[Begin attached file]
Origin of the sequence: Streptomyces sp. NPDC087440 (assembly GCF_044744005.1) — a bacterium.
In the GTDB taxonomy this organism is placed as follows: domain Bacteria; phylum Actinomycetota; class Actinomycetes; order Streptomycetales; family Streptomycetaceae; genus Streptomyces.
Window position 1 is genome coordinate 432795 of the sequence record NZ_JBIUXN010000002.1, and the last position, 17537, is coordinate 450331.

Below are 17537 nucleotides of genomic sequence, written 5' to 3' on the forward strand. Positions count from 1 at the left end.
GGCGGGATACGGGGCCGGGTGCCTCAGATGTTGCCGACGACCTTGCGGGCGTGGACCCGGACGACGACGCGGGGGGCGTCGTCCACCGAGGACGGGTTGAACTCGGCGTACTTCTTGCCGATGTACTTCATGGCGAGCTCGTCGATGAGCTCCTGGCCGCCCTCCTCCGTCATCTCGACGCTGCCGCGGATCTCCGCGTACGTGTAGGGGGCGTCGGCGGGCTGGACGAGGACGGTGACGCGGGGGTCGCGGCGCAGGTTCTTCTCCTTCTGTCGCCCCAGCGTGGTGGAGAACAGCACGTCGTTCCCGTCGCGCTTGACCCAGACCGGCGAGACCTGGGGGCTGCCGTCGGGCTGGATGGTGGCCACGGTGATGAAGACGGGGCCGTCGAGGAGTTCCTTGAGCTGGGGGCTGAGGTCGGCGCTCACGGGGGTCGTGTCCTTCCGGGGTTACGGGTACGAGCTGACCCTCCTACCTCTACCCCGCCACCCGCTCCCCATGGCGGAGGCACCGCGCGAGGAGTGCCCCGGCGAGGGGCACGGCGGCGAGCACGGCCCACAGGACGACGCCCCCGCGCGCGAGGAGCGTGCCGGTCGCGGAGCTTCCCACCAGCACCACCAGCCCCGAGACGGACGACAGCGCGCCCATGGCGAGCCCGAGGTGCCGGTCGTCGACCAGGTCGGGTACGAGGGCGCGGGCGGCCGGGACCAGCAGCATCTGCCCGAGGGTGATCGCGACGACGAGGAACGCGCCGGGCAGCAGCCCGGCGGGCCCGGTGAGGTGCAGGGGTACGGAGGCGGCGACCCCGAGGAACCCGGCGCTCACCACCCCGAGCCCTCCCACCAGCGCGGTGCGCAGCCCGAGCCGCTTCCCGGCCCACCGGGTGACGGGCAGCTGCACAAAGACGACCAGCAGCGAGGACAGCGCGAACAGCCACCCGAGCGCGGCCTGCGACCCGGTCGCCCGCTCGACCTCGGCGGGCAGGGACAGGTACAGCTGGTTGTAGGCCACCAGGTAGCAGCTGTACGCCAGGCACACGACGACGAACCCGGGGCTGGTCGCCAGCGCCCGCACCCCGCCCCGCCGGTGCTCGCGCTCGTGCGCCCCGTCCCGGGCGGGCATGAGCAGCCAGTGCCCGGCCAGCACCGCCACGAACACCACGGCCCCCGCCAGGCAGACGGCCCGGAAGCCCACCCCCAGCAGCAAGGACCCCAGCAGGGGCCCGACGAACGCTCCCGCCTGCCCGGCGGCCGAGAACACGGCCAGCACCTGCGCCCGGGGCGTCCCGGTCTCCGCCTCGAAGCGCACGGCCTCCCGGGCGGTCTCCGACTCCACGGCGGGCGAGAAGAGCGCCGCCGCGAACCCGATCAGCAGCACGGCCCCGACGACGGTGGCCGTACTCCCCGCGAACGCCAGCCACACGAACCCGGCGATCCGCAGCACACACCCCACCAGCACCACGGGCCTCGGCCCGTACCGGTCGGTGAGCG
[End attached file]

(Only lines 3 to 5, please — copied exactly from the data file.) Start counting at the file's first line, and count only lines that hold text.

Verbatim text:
Window position 1 is genome coordinate 432795 of the sequence record NZ_JBIUXN010000002.1, and the last position, 17537, is coordinate 450331.

Below are 17537 nucleotides of genomic sequence, written 5' to 3' on the forward strand. Positions count from 1 at the left end.
GGCGGGATACGGGGCCGGGTGCCTCAGATGTTGCCGACGACCTTGCGGGCGTGGACCCGGACGACGACGCGGGGGGCGTCGTCCACCGAGGACGGGTTGAACTCGGCGTACTTCTTGCCGATGTACTTCATGGCGAGCTCGTCGATGAGCTCCTGGCCGCCCTCCTCCGTCATCTCGACGCTGCCGCGGATCTCCGCGTACGTGTAGGGGGCGTCGGCGGGCTGGACGAGGACGGTGACGCGGGGGTCGCGGCGCAGGTTCTTCTCCTTCTGTCGCCCCAGCGTGGTGGAGAACAGCACGTCGTTCCCGTCGCGCTTGACCCAGACCGGCGAGACCTGGGGGCTGCCGTCGGGCTGGATGGTGGCCACGGTGATGAAGACGGGGCCGTCGAGGAGTTCCTTGAGCTGGGGGCTGAGGTCGGCGCTCACGGGGGTCGTGTCCTTCCGGGGTTACGGGTACGAGCTGACCCTCCTACCTCTACCCCGCCACCCGCTCCCCATGGCGGAGGCACCGCGCGAGGAGTGCCCCGGCGAGGGGCACGGCGGCGAGCACGGCCCACAGGACGACGCCCCCGCGCGCGAGGAGCGTGCCGGTCGCGGAGCTTCCCACCAGCACCACCAGCCCCGAGACGGACGACAGCGCGCCCATGGCGAGCCCGAGGTGCCGGTCGTCGACCAGGTCGGGTACGAGGGCGCGGGCGGCCGGGACCAGCAGCATCTGCCCGAGGGTGATCGCGACGACGAGGAACGCGCCGGGCAGCAGCCCGGCGGGCCCGGTGAGGTGCAGGGGTACGGAGGCGGCGACCCCGAGGAACCCGGCGCTCACCACCCCGAGCCCTCCCACCAGCGCGGTGCGCAGCCCGAGCCGCTTCCCGGCCCACCGGGTGACGGGCAGCTGCACAAAGACGACCAGCAGCGAGGACAGCGCGAACAGCCACCCGAGCGCGGCCTGCGACCCGGTCGCCCGCTCGACCTCGGCGGGCAGGGACAGGTACAGCTGGTTGTAGGCCACCAGGTAGCAGCTGTACGCCAGGCACACGACGACGAACCCGGGGCTGGTCGCCAGCGCCCGCACCCCGCCCCGCCGGTGCTCGCGCTCGTGCGCCCCGTCCCGGGCGGGCATGAGCAGCCAGTGCCCGGCCAGCACCGCCACGAACACCACGGCCCCCGCCAGGCAGACGGCCCGGAAGCCCACCCCCAGCAGCAAGGACCCCAGCAGGGGCCCGACGAACGCTCCCGCCTGCCCGGCGGCCGAGAACACGGCCAGCACCTGCGCCCGGGGCGTCCCGGTCTCCGCCTCGAAGCGCACGGCCTCCCGGGCGGTCTCCGACTCCACGGCGGGCGAGAAGAGCGCCGCCGCGAACCCGATCAGCAGCACGGCCCCGACGACGGTGGCCGTACTCCCCGCGAACGCCAGCCACACGAACCCGGCGATCCGCAGCACACACCCCACCAGCACCACGGGCCTCGGCCCGTACCGGTCGGTGAGCG